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First Time Claims


A record almost as old as me – but without the bad knee.

You see what I did there with the rhyme, right?

Let’s start with a quick update and overview.

First – a quote from Barron’s over the weekend by Ben Levisohn, “Strength begat strength last week, as stocks continued to rise, even as the U.S. Dollar and bond yields headed higher.”

returns-beget-performance-chasingIt reminded me of a fairly recent quote from a former Donaldson Lufkin & Jenrette colleague turned Fed Expert and Twitter Master, Danielle DiMartino Booth (@DiMartinoBooth), “Returns beget performance chasing, a tendency as old as time.”

I wrote it on my desk blotter a few months back.

For better or for worse, the election is behind us and Donald Trump is set to take the oath of office in exactly 60 days. I’m sure by now, you the reader, have taken notice of the market’s favorable reaction to his win. But I think it is important to remember that the market will at some point return its focus to the longer-term fundamentals which include revenue, profits and forecasts for future profits as well as the overall economy, inflation and of course interest rates. (Please gently hum Darth Vader music as you re-read that last sentence.)

But let’s take a quick look at one fairly solid leading economic indicator which suggests further gains in economic activity are probably on the horizon…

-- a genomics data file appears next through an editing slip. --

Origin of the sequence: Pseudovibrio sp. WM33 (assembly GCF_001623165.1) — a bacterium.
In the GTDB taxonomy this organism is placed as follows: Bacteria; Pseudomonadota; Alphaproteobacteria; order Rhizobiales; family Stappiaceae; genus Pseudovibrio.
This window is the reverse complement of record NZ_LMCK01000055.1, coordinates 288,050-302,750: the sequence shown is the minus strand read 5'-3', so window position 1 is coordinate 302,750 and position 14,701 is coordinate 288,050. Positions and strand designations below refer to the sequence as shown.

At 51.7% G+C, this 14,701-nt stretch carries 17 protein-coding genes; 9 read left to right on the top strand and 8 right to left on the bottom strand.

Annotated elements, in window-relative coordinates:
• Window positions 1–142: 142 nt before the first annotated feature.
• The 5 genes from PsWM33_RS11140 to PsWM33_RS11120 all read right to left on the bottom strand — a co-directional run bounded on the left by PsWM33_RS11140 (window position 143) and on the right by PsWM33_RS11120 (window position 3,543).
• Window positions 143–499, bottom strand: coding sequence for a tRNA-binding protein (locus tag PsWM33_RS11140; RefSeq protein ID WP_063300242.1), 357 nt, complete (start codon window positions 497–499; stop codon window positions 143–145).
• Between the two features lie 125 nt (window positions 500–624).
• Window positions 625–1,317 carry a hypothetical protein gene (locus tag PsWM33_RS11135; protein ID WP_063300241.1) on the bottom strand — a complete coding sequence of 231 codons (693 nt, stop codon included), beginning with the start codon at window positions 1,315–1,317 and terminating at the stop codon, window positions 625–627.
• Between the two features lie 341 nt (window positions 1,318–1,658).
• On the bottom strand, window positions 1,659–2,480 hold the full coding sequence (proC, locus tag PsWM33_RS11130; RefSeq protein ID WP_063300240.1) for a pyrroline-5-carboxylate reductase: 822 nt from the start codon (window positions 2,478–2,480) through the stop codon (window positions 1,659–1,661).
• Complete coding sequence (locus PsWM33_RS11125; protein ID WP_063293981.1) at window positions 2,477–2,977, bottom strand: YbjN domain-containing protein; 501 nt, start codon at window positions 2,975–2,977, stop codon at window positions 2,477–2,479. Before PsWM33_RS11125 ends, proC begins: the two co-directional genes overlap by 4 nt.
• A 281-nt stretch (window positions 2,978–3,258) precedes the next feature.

Jobless claims.

“Jobless Claims” is a report put out by the Department of Labor each week. There are a number of metrics released but the one that gets a ton of attention is the first-time claims for unemployment insurance.

First time claims is exactly what it sounds like – it tallies up the number of workers who file for unemployment compensation for the first time after a layoff. When less people are making claims for unemployment compensation, it’s seen as good news and for the week ending November 12th, claims fell 19,000 to 235,000.

What’s the big deal? Well, 235k is a 43-year low!

See this chart from Charles Sherry (which shows data through 11/12/16 as claims are reported one week in arrears) and trace that red arrow back to the left until it stops…


So while this shows what’s happening in the labor force (less people getting laid off), I also think it’s a decent measure of business confidence. When things are forecasted to go south in business, leaders trim expenses and reduce headcount to hunker down. While there ARE detailed surveys of business owners that measure confidence, I think the rising or falling levels of first-time claims is a non-emotional, less “touchy feely” and more transparent measure of improving or deteriorating business conditions.

Some will argue, and not incorrectly, that there will always be layoffs…even in a very strong economy. BUT, as a whole, I don’t think layoffs decline at the same time business conditions are in decline. I think it’s the opposite – layoffs decline as business conditions improve.

One really great point to note from the same chart is that jobless claims normally start to point higher before the onset of a recession. (Look at the grey shaded areas.)